Roof cladding: original details

Most houses of the 1940s-60s used tile or asbestos-cement sheet roofing, though some had corrugated steel roofs.

Concrete or clay tiles

Marseille or clay tiles were made in New Zealand from the 1940s through to 1959 (Figure 1).

Concrete tiles (Figure 2) have been manufactured in New Zealand since the late 1930s. They had a simpler profile and lacked the colour of the Marseille tile, but had the same durability and could be produced more cheaply. Installation and fixing was the same as for Marseille tiles.

The clay and concrete tiles are interlocking and were laid over battens and secured. The first state housing specification developed in 1936, was based on NZS 95, the original model building bylaw, which required that all roof tiles be individually secured so they could not slip in an earthquake. In the 1946 issue of the specification, this requirement was relaxed to apply only to alternate tiles.

Tiles were held in place on the roof by hooking the lug that was on the underside of each tile over the tile battens. Tiles were secured by 18 SWG copper or galvanised steel wire that was threaded through a hole in the lug and tied around the batten.

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Asbestos-cement sheet roofing

Asbestos-cement was easily moulded and therefore ideal for use as corrugated roofing. It was cheap, durable, easy to install and fire-resistant. A common trade name at the time was Super Six, which was available with accessories including ridge and hip cappings, barge boards, spouting and downpipes.

The corrugations of asbestos-cement roofing were wider and deeper than those of corrugated metal roofing, but it was installed and fixed in the same way. The sheets were 8’ (2.4 m) long and installed over building paper and wire netting that was laid over the purlins. Where there were three layers, one corner was cut off to allow the laps to sit flat. Fixings were with galvanised screws fixed through the tops of the corrugations. A metal washer fixed over another washer of bituminous felt made the fastening watertight.

Ridge coverings and other accessory components were screw-fixed in the same way as the sheets, and joints were made watertight with a mastic compound or similar material.

Due to the brittle nature of the sheets, the roofing substrate consisted of sarking, closely-spaced purlins or metal mesh laid over the purlins to provide additional support.

Asbestos-cement sheet roofing can be home for moss growth (Figure 3).

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Steel roofing

Corrugated, galvanised (zinc-coated) mild steel roofing, already with a long history of use in New Zealand, was not commonly used on state constructed dwellings during the 1940s and into the 1950s, but it was used more on privately built houses.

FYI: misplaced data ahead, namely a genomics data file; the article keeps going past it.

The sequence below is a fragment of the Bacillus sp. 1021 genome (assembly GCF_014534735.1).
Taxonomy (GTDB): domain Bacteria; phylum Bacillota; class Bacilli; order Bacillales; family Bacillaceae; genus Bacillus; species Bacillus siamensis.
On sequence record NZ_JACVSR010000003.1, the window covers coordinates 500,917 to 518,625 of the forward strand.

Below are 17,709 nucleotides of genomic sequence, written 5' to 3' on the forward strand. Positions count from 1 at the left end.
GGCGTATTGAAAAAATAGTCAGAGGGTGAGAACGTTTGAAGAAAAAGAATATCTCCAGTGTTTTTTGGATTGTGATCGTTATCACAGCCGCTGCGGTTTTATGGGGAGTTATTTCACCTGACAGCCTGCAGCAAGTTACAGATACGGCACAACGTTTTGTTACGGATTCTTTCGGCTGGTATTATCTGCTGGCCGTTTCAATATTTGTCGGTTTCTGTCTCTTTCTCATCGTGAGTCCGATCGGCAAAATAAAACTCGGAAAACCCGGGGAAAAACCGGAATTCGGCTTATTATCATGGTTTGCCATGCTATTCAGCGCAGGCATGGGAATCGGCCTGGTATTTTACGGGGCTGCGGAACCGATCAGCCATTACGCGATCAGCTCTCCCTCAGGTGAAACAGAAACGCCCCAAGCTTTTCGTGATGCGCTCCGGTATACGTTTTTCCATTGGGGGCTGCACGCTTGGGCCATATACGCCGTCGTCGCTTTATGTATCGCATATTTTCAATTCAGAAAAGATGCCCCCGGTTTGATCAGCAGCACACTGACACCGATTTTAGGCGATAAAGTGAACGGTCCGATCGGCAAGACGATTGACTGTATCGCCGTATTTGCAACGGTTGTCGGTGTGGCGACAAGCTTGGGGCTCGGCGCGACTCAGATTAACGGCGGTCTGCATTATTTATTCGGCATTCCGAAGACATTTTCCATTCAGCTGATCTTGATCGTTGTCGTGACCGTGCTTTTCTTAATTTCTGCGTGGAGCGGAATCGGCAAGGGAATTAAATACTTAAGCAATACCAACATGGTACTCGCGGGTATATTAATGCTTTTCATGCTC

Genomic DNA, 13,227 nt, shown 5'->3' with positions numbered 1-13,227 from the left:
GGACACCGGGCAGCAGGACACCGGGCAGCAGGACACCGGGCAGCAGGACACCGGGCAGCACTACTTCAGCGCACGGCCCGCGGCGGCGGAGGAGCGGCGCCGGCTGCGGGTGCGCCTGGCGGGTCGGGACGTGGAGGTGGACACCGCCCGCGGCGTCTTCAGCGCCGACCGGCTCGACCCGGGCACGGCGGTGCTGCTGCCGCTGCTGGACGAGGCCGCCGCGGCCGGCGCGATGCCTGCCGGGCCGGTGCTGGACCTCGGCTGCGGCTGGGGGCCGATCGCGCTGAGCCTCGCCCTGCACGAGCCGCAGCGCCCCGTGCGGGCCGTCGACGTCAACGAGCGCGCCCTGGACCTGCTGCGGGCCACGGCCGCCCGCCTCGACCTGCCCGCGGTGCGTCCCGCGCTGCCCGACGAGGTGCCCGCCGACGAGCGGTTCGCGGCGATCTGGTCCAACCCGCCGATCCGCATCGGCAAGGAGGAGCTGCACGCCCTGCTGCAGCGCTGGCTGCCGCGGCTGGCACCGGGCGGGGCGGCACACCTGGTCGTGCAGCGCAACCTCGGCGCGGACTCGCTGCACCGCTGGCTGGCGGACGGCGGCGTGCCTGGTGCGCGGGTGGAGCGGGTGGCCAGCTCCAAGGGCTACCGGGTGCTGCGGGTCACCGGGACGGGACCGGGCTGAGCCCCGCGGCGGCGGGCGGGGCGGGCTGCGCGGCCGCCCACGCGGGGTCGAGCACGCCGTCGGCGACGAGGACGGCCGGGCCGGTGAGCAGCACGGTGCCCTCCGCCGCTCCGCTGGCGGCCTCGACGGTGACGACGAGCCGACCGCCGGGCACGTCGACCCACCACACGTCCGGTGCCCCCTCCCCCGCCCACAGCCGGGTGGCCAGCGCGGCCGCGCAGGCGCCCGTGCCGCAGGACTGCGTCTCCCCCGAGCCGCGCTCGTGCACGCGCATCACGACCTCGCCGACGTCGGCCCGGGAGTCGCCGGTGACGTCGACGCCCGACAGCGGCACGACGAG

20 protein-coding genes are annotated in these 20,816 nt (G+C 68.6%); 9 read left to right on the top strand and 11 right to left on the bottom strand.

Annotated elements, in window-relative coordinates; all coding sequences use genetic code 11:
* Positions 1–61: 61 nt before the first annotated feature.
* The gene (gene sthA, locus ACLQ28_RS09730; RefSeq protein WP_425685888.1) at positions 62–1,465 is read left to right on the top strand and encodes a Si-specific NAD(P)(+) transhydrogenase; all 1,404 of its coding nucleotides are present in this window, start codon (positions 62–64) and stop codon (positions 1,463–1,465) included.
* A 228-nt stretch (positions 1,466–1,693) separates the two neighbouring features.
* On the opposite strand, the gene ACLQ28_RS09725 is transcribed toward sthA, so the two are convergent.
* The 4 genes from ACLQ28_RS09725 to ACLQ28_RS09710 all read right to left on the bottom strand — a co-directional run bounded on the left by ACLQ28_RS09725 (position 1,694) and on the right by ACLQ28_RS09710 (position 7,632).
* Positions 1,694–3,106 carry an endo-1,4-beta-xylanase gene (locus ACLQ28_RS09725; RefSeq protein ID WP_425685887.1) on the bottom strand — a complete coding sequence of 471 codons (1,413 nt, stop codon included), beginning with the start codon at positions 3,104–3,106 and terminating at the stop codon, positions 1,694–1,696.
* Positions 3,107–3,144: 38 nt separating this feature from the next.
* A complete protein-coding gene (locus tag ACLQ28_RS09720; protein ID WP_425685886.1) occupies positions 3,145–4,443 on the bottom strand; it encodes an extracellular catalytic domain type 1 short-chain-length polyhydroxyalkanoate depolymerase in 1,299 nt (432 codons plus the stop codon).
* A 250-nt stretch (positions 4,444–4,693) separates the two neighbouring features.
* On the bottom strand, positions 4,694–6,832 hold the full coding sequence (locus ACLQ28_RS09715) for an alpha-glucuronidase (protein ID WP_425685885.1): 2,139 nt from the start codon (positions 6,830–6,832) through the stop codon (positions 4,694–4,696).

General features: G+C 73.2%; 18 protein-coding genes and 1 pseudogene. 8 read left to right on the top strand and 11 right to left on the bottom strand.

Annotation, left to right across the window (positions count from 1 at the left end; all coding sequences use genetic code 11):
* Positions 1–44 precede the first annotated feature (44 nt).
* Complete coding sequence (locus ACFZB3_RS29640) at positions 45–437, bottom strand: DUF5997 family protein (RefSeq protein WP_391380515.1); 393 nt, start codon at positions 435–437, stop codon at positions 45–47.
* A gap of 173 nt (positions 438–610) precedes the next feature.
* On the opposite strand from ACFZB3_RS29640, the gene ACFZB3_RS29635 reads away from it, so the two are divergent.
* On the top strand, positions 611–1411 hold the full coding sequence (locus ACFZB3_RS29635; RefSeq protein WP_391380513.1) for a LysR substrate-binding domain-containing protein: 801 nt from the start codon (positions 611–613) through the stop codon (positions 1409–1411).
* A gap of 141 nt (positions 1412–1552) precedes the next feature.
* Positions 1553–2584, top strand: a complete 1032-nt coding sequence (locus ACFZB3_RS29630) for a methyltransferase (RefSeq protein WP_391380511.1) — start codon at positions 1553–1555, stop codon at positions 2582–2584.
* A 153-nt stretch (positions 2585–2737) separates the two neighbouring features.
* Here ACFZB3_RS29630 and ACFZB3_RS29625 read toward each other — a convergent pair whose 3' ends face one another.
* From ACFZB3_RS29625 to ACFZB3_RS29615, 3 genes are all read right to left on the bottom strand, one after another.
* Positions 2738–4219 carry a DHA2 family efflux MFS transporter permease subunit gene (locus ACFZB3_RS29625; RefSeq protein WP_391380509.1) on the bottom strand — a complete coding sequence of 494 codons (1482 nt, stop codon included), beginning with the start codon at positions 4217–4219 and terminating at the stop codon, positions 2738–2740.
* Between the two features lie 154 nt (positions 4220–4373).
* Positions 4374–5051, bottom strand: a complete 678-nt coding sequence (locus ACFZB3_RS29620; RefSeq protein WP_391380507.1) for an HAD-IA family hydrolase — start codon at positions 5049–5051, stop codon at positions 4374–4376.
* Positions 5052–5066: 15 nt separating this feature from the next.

The typical thickness was 26 (Birmingham) gauge, i.e. 0.018” (0.45 mm), although 24 gauge, 0.024” (0.609 mm), was also available. Standard sheets were eight corrugations, 25½ ” (648 mm) wide and in lengths between 5-12’ (1.5-3.6 m) until longrun roofing became available during the 1960s. Longrun meant that roofs could be made from cut-to-length sheets without laps which are susceptible to corrosion.

The sheets were installed over building underlay and wire netting that was laid over the purlins. They were laid with a 1½ lap cover or, in exposed situations or when the roof pitch was particularly low, with a 2 lap cover. Fixings were with 2½” or 3” (63 or 76 mm) long, lead-head, galvanised nails, fixed through the tops of the corrugations. The exposed edge of the sheet would be laid facing away from the prevailing wind.

During the 1960s the range of metal roofing products increased with the introduction of metal tiles and tray section clip fixed roofing designed for use at much lower roof slopes.

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Flashings for roofs

Flashings for metal roofs consisted of 26 gauge, galvanised flat sheet steel, cut and folded to create the required shape to flash ridges, hips, barges, valley gutters, roof penetrations and changes in roof pitch where they occurred. Ridge and hip flashings to corrugated profile roofing had a lead soft edge for dressing to the profile.

At complex junctions of metal roofs, such as around pipe penetrations and chimneys, flashings were generally in lead and dressed over the corrugations.

Ridges and hips of clay and concrete tile roofs were formed with manufactured cap tiles mortar bedded to the tiles. Other flashings such as apron flashings were formed by dressing lead to the profile of the tiles.

Ridge and hip caps for asbestos-cement were mechanically fixed factory-moulded units in asbestos-cement with lapped joints.